forth standards for conservation management and sustainable use 
of our Nation's fishing resources.
    Marine fisheries such as salmon in the Pacific Northwest, 
cod in New England, and red snapper in the Gulf, are vital to 
the identity and economies of coastal communities in the United 
States. Our most recent economic estimate for 2011 showed just 
how economically important they are. In 2011, U.S. commercial 
fishermen landed 9.9 billion pounds of seafood, valued at $5.3 
billion, increases of 1.6 billion pounds and $829 million over 
2010 figures. This represents the highest landings volume since 
1997, and the highest value in nominal terms ever recorded.
    In 2011, the seafood industry generated $129 billion in 
sales impacts, $37 billion in economic impacts, and supported 
1.2 million jobs. Recreational fishing generated $70 billion in 
sales impacts, $20 billion in economic impacts, and supported 
455,000 jobs in 2011. This is a 40 percent increase in jobs 
over 2010. In total, U.S. commercial and recreational salt-
water fisheries added 200,000 jobs to the broader economy 
between 2010 and 2011. This success is a product of hard work 
and ingenuity by the industry, by the fishery management 
councils, and the overall sound Federal fishing management 
system that is effectively rebuilding fisheries.
    Since its initial passage in 1976, the Magnuson-Stevens Act 
has chartered a ground-breaking course for sustainable 
fisheries. When reauthorized in 2007, the Act gave eight 
Regional Fishery Management Councils and NMFS a very clear 
charge and some new tools to support improved science and 
management. It mandated the use of science-based annual catch 
limits and accountability measures to prevent and end 
overfishing, provided for market-based fishery management 
through limited access privilege programs, focused on 
collaborative research with the fishing industry, and bycatch 
reduction, addressed the need to improve the science used to 
inform fisheries management, and sought to end illegal fishing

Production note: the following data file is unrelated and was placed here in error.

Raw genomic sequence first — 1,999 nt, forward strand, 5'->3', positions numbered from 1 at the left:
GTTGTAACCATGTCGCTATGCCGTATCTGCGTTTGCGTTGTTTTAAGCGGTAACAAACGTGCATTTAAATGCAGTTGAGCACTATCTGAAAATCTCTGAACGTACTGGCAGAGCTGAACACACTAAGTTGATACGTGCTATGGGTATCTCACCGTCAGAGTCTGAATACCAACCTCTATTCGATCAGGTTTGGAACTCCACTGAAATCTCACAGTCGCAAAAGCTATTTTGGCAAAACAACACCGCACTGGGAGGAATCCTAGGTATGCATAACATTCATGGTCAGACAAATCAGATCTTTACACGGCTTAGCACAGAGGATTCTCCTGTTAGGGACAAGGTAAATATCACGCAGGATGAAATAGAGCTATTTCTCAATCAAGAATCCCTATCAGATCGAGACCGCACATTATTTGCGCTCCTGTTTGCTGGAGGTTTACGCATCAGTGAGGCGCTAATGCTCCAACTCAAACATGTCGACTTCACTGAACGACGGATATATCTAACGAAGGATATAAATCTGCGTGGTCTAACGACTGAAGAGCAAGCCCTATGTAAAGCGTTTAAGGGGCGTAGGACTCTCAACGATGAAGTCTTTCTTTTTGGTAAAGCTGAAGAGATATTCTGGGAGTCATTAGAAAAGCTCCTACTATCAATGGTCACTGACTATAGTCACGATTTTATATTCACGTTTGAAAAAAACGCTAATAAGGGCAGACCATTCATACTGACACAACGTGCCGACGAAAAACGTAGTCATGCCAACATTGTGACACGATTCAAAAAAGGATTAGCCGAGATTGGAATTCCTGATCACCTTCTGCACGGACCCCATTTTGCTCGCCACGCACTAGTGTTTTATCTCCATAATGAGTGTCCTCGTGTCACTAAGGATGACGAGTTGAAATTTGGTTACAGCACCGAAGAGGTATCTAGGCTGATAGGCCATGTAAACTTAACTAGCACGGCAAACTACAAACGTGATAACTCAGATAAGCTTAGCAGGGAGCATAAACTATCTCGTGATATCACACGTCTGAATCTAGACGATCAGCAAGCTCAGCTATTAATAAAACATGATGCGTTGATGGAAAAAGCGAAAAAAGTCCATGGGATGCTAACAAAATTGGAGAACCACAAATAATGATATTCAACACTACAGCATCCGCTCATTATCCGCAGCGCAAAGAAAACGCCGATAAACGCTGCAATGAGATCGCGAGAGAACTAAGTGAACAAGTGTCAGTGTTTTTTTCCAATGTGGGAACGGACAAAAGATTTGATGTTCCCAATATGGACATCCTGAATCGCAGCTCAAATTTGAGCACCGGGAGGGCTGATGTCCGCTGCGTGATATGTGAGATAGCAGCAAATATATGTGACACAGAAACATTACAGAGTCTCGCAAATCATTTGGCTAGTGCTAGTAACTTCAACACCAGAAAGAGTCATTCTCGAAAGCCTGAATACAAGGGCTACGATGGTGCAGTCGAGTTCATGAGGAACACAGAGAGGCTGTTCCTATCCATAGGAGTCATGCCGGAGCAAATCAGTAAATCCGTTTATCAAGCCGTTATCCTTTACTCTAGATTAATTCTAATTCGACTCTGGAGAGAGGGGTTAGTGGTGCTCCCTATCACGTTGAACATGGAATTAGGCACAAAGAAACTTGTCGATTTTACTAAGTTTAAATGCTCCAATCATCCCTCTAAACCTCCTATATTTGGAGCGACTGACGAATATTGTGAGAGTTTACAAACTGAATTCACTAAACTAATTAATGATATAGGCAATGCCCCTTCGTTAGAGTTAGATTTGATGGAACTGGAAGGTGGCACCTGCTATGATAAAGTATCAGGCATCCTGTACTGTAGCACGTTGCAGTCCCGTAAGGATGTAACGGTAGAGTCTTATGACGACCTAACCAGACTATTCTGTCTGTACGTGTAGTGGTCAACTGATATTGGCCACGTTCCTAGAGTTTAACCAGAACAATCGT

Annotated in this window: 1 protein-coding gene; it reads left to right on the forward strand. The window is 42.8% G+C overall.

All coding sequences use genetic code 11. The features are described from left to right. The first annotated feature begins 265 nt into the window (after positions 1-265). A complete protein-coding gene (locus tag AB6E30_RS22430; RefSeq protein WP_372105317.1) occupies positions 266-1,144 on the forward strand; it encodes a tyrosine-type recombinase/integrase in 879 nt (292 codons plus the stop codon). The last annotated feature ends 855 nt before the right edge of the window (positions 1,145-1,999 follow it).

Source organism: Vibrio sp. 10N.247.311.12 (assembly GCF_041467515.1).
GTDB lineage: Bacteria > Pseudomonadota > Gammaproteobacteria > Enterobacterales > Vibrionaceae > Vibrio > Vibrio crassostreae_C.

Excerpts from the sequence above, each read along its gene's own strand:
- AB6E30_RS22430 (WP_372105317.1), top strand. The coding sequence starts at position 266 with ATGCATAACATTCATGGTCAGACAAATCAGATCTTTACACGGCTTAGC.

and bycatch problems around the globe.
    Working together, fishermen, NMFS, the councils, coastal 
States and territories, and a wide range of industry groups and 
constituents have made significant progress in implementing key 
provisions of this legislation. As of December 31, 2012, we put 
in place limits to ensure overfishing does not occur in all 
Federally managed stocks. And we have demonstrated that 
overfishing has ended for 58 percent of those stocks subject to 
overfishing in 2007.
    In addition, 32 stocks have been rebuilt. A prime example 
of the benefits of rebuilding is seen in the New England sea 
scallop fishery, where revenues increased five-fold as the 
rebuilt fishery--as the fishery rebuilt from $44 million in 
1998 to $353 million in 2011, making New Bedford the largest 
port by value every year since 2000.
    Ending overfishing and rebuilding depleted fisheries brings 
significant biological, economic, and social benefit. But doing 
so takes time, persistence, and sacrifice, and adherence to 
scientific information. While significant progress has been 
made since the last reauthorization, we recognize that this 
progress does not come without cost. Fishermen, fishing 
communities, and councils have had to make difficult decisions, 
and many areas have had to absorb the cost of conservation and 
investment in long-term, economic, and biological 
sustainability.
    Without high-quality fishery science, we cannot be 
confident that we are preventing overfishing and rebuilding 
stocks. That is why NMFS is committed to regenerating the best 
fishery science today to support the goals of the Magnuson-
Stevens Act. Today we know more about fish stocks than ever, 
and it is vital that our science not regress, as this would 
inevitably lead to declines in our stocks and loss in the 
economic and social values they provide.
    We are making great gains. We have great tools under the 
Magnuson-Stevens Act; 200,000 jobs added in the midst of the 
severe economic issues indicates just how successful we have 
been. We stand ready to work with Congress on moving forward 
this important Act, making the necessary changes that need to 
be made, if any, and continue to improve our management and 
ensure that the biological and economic sustainability of this 
vital natural resource continues.
    Thank you again for inviting me to testify, and I am happy 
to answer any questions you may have.
    [The prepared statement of Mr. Rauch follows:]

 Statement of Samuel D. Rauch III, Deputy Assistant Administrator for 
   Regulatory Programs, National Marine Fisheries Service, National 
  Oceanic and Atmospheric Administration, U.S. Department of Commerce

Introduction
    Good afternoon, Mr. Chairman and Members of the Committee. Thank 
you for the opportunity to testify before you today. My name is Samuel 
D. Rauch and I am the Deputy Assistant Administrator for Regulatory 
Programs for the National Oceanic and Atmospheric Administration's 
(NOAA) National Marine Fisheries Service (NMFS). NMFS is dedicated to 
the stewardship of living marine resources through science-based 
conservation and management. Much of this work occurs under the 
Magnuson-Stevens Fishery Conservation and Management Act (Magnuson-